U.S. Court: Alien Tort Statute/Torture Victim Protection Act




CJA filed suit against defendant Pedro Pablo Barrientos for his actions in Chile by using two federal statutes, the Alien Tort Statute (ATS) and the Torture Victim Protection Act (TVPA), which allow for civil suits in U.S. courts to remedy a limited set of human rights violations.

In 2012, CJA discovered that Barrientos was residing in the United States – in Florida – and was beyond the reach of Chilean courts, where he has been criminally indicted. CJA and pro bono co-counsel Chadbourne & Parke filed a civil suit on behalf of the Víctor Jara family before the U.S. District Court for the Middle District of Florida in September 2013. The suit seeks to hold Barrientos accountable for the torture and murder of Víctor Jara at Chile Stadium in 1973 under the ATS and TVPA.

During the first year after the case was filed, Barrientos did not make a single appearance before the court and did not responded to a single court document. On November 20, 2014, the court granted Plaintiffs’ motion for a default judgment in part; finding that the plaintiffs sufficiently pled torture and extrajudicial killing under the TVPA, but dismissing plaintiffs’ ATS claims in light of the U.S. Supreme Court decision in Kiobel v. Royal Dutch Petroleum Co. On January 27, 2015, Barrientos retained legal counsel and filed a motion to set aside the default judgment. The plaintiffs welcomed the opportunity for a full and defended trial in order to bring to light the events surrounding their loved one’s death and did not oppose Barrientos’ motion, which was granted by the court on February 24, 2015. The plaintiffs’ Third Amended Complaint, which details the allegations and claims against Barrientos, is here.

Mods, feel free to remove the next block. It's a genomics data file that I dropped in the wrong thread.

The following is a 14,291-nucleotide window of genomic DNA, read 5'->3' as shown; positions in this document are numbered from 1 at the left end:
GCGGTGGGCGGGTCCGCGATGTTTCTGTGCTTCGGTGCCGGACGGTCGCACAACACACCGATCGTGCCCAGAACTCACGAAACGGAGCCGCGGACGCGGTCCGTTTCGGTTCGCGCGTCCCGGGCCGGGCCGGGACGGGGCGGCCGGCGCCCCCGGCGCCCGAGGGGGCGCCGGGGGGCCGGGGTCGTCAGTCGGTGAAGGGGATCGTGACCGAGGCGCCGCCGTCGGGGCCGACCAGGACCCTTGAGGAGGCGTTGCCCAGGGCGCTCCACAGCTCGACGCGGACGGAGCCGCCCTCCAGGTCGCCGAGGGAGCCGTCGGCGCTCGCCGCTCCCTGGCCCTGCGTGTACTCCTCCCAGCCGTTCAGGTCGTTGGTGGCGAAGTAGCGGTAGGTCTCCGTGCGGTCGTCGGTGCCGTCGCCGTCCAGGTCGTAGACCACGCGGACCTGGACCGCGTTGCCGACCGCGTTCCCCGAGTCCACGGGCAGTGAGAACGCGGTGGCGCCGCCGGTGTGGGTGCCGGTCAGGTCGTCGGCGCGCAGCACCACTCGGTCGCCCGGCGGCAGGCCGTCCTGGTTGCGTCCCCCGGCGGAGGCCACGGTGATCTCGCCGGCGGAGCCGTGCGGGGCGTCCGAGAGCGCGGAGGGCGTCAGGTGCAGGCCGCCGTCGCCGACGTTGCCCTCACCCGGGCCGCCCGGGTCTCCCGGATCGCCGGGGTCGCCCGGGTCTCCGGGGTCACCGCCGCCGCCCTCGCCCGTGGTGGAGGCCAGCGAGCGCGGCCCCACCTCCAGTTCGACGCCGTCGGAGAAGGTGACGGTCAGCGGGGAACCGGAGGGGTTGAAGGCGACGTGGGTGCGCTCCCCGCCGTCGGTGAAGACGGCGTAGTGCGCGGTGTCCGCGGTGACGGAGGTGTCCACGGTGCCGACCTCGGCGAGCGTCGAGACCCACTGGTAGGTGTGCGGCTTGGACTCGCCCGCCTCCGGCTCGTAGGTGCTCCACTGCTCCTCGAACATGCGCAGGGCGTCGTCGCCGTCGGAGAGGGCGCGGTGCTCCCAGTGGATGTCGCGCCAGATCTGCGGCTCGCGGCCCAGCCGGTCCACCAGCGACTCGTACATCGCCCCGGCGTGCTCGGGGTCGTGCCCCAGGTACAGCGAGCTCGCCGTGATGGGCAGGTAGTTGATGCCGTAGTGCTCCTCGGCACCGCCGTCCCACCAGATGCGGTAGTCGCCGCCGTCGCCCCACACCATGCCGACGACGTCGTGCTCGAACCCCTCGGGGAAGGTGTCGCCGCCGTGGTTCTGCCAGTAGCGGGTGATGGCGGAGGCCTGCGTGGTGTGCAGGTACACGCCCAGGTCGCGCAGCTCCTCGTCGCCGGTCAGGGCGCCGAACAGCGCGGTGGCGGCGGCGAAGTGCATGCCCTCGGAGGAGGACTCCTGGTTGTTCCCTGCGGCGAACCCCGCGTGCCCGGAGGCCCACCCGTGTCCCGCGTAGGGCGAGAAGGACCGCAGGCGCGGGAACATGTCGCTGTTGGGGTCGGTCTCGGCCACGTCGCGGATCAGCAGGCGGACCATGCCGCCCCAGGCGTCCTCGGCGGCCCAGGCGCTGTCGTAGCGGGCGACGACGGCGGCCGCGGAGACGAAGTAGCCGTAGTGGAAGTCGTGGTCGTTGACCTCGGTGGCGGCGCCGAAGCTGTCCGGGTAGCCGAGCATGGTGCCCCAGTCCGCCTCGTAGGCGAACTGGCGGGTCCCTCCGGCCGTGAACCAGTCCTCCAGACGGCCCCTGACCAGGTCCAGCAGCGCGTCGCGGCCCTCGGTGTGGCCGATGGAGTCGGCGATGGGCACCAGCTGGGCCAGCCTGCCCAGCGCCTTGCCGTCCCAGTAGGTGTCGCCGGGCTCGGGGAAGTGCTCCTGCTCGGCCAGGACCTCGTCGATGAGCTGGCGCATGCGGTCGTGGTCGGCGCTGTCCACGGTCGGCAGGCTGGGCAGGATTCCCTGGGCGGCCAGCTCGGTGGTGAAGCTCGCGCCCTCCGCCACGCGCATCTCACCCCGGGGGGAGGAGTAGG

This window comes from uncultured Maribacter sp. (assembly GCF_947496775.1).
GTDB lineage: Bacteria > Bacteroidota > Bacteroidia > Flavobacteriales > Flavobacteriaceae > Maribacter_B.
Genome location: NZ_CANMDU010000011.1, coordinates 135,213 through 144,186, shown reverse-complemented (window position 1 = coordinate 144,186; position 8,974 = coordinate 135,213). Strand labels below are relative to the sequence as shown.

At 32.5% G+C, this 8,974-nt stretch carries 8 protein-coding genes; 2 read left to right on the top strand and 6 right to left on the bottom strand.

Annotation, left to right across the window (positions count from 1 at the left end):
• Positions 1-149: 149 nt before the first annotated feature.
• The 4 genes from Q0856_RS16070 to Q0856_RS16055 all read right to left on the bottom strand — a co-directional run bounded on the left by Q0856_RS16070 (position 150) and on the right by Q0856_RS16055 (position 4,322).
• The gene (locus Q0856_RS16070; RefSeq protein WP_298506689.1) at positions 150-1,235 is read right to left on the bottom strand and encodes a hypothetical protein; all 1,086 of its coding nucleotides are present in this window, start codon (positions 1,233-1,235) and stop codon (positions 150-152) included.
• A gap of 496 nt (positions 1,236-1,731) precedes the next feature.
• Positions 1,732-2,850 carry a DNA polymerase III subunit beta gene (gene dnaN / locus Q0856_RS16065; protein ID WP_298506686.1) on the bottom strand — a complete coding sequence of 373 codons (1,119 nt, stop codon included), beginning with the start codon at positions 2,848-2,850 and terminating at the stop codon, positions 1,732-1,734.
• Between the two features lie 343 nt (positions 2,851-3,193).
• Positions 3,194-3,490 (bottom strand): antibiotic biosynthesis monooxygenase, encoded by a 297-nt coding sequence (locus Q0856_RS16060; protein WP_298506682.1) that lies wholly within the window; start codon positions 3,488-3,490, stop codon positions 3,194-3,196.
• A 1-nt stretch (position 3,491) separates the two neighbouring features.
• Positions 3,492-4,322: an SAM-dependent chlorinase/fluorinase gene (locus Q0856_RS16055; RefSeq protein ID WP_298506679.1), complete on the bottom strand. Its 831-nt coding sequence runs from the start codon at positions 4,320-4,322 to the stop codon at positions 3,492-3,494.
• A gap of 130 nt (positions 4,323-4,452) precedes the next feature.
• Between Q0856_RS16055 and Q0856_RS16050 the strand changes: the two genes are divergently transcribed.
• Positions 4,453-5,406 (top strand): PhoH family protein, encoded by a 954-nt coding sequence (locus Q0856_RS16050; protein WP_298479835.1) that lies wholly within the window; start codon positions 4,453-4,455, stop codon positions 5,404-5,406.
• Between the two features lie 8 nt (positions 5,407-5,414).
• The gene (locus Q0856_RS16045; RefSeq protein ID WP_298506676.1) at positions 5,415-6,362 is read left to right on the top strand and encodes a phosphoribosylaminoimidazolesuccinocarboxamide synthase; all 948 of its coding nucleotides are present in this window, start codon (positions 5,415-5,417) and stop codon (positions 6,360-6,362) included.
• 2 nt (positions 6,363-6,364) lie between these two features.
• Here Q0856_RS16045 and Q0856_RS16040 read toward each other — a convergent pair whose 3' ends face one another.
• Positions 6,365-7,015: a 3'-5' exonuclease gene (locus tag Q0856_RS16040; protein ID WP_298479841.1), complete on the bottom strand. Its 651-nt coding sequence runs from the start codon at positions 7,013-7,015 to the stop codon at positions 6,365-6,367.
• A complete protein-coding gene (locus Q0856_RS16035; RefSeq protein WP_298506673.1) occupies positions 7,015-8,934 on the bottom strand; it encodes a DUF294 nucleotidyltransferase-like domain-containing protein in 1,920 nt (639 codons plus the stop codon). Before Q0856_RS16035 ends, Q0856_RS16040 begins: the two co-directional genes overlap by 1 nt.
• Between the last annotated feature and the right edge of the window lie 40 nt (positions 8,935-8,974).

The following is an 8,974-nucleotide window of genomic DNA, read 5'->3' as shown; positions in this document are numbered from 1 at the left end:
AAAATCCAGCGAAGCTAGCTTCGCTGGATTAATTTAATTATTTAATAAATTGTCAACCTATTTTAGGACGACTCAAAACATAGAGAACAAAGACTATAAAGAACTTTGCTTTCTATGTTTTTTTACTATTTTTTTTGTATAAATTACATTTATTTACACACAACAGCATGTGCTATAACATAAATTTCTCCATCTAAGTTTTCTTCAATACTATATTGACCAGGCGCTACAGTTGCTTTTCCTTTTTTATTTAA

The trial for Jara v. Barrientos began in Orlando, Florida on June 13, 2016. To read a full summary of the trial, please click here. The jury delivered their verdict on June 27, 2016, declaring Barrientos liable for his involvement in Jara’s torture and murder. He was ordered to pay Jara’s estate and family $28 million in compensatory and punitive damages.